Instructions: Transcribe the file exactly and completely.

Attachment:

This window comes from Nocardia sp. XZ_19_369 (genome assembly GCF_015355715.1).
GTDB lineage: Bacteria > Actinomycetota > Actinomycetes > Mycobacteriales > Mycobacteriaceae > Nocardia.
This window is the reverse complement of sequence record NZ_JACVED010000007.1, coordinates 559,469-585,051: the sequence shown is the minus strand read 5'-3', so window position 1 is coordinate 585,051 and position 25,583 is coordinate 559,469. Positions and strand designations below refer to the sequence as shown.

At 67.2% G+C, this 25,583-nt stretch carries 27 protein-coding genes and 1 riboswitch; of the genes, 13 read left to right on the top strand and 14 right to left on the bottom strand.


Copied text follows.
This window comes from Nocardia sp. XZ_19_369 (genome assembly GCF_015355715.1).
GTDB lineage: Bacteria > Actinomycetota > Actinomycetes > Mycobacteriales > Mycobacteriaceae > Nocardia.
This window is the reverse complement of sequence record NZ_JACVED010000007.1, coordinates 559,469-585,051: the sequence shown is the minus strand read 5'-3', so window position 1 is coordinate 585,051 and position 25,583 is coordinate 559,469. Positions and strand designations below refer to the sequence as shown.

At 67.2% G+C, this 25,583-nt stretch carries 27 protein-coding genes and 1 riboswitch; of the genes, 13 read left to right on the top strand and 14 right to left on the bottom strand.